We just got a new positive pressure fan I attended the 15min training lesson, and have been asked to train the rest of my stn.Can anybody help out with pro's and con's.Maybe some experiences that worked or didn't work.
Thanks For Your Help!
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Thread: positive pressure fans
03-19-1999, 05:44 PM #1pjacksonFirehouse.com Guest
positive pressure fans
03-19-1999, 09:17 PM #2MacGyverFirehouse.com Guest
A good book on ventilation that covers PPV
is VENTILATION METHODS AND TECHNIQUES
By JOHN METTENDORF
Published by: FIRE TECHNOLOGY SERVICES
22422 Sunlight Creek. EL TORO,CA 92630
I have this book and have used it alot for training classes.
Be very careful when using PPV on buildings
of balloon construction.
It can spread fire in void spaces from the basement to the attic inside the walls because there is no fire stops
03-20-1999, 01:02 AM #3GillFirehouse.com Guest
PPVs can be great in assisting in horizontal ventilation. But I've learned through books and experience that the fan won't aid in venting the building unless it is outside the structure. DO NOT PLACE IT INSIDE. Some fire officers love to do that.
Second...make sure there is a cone around your opening you're blowing into (make sure you can feel the air around the door frame or window frame). If you don't get that cone, then venting won't work right.
I've had friends almost get burned in a fire because the fan wasn't set up right. So if you plan on using it in conjunction with fire attack, make sure you practice a lot before you do it in a real situation.
Stay safe, and good luck with your fan.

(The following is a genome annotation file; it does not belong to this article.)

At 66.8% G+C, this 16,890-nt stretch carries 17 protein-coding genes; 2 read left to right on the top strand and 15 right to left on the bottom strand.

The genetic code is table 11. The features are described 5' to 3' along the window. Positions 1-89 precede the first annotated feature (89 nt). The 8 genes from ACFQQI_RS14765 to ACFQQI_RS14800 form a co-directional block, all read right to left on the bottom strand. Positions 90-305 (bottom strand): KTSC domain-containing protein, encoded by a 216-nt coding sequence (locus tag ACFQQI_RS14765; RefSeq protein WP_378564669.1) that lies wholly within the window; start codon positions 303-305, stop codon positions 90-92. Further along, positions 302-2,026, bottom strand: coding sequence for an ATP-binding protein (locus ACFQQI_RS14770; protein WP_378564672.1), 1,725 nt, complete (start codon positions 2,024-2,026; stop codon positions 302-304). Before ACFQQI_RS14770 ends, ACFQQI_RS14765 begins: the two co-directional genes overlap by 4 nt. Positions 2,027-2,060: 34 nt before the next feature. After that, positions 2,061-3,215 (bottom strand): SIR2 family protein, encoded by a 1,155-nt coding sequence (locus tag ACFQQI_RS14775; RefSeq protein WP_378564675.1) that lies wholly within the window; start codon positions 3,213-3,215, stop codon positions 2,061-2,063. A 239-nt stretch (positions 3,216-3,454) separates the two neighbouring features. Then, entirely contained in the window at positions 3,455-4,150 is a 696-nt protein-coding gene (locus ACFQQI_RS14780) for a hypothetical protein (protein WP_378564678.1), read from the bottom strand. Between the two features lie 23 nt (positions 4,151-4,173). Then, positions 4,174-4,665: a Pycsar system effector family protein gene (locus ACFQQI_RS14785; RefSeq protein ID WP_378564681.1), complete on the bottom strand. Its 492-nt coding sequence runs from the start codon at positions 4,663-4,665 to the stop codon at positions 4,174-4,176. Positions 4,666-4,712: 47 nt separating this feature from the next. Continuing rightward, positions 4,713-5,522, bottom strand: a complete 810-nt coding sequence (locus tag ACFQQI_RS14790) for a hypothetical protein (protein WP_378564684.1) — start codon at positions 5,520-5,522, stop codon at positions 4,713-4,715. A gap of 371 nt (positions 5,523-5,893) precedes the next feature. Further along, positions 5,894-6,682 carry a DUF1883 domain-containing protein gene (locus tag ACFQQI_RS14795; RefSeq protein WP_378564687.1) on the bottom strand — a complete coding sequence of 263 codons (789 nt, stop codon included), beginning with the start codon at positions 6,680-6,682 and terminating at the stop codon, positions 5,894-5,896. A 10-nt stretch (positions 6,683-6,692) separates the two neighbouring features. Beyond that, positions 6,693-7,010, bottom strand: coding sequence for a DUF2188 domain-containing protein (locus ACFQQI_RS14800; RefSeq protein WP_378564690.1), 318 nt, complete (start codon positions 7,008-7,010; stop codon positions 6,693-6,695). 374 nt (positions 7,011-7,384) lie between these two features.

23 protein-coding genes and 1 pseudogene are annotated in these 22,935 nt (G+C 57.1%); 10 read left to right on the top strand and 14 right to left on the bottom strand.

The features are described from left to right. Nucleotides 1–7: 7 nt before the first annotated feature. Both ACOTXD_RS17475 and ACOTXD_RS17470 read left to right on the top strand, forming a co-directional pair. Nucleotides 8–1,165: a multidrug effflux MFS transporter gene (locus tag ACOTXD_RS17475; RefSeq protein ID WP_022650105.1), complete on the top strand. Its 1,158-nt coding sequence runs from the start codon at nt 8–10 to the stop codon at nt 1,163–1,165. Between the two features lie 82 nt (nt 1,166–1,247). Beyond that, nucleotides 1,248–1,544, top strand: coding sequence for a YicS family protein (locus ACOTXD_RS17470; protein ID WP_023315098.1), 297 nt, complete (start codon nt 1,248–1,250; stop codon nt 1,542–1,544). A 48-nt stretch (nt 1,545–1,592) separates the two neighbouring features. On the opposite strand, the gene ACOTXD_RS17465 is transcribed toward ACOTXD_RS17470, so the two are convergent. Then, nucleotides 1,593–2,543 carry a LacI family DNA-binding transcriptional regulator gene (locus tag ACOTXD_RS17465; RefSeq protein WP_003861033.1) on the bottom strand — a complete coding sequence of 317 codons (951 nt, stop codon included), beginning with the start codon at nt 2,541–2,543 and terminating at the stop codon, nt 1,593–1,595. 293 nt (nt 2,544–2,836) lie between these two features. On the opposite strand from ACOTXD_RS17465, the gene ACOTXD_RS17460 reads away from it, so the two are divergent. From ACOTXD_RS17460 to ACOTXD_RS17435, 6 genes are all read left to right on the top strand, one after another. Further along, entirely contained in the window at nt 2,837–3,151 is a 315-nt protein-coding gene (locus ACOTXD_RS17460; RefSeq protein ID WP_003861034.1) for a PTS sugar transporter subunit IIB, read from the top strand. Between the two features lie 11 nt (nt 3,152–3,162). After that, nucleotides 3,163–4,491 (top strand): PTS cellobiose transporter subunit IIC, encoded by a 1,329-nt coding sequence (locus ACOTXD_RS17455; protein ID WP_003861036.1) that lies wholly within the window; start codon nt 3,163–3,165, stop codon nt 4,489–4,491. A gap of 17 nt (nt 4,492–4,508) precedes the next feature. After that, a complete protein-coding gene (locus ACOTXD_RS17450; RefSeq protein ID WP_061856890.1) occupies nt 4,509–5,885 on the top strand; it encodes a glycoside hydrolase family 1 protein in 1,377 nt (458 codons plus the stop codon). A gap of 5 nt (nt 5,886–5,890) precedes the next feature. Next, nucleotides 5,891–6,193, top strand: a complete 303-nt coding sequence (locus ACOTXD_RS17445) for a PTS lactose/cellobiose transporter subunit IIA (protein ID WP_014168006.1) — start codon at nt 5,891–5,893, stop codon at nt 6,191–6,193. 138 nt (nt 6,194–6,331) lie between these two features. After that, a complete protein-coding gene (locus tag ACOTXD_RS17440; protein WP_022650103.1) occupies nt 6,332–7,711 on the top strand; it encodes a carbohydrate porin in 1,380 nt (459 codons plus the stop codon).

03-20-1999, 01:57 AM #4PhredFirehouse.com Guest
Click on this link www.supervac.com and visit the SuperVac site. You can contact them on e-mail and request a copy of their training manual for positive and negative pressure ventilation. It's a well written manual.
03-20-1999, 09:23 AM #5PTFD21Firehouse.com Guest
Hi - Our dept. uses ppv fans and have had a lot of success with them. However one con is that they put CO (Carbon Monoxide into the building also. My LT. setup our fan outside of our apparatus bays and ran it for, I think about 20 min. with just the one bay open and the fan produced about 35-40 ppm in the bay area ( 20' x 40' x 20'tall)
04-09-1999, 03:35 PM #6Capt. SkippyFirehouse.com Guest
One important feature to ALWAYS remember, make sure that a ventilation hole has been made PRIOR to starting PPV! We responded on a mutual aid to a department who started the fan before my firefighter and I completed the hole on the roof. Needless to say, we got to dance with the devil up close and personnal! Also, remember that ELECTRIC fans may be used for PPV when CO will be a problem. Generally, CO isn't a problem if everyone is still in SCBA for overhaul operations. Most folks seem to forget that until all the smoke has been cleared out of the structure, you are being exposed to toxic fumes without a SCBA on and operating!
04-09-1999, 11:39 PM #7AffFirehouse.com Guest
PPV can be an asset when properly used. As the point was made, air in must go out, either horizontally or vertically. Don't forget to shut them down once in a while to check for extention/hot spots. Be Safe.
04-10-1999, 05:42 AM #8stone35Firehouse.com Guest
When performing negative pressure ventilation don't put a gas powered fan inside the structure. I have seen it done a couple of times. The engine didn't blow up or anything, but it did sound terrible. It took a while for them to figure out that it takes oxygen to run the combustion engine. As we know, or should know, a large percentage of fire gases are monoxide and carbon monoxide, both of which don't allow for clean clean combusion to occur. Use your electric fans in those instances.
04-10-1999, 06:34 PM #9TankerFirehouse.com Guest
everyone has given good advise and all we can tell you is, read, train, train, train.
PPV's can hurt you or help you. Get with neighboring fire departments to assist you. If you have a chance for a live training burn this is a real good time to practice. It sounds like you are on the right track, getting more info and training before you traing members of your department. Be safe!
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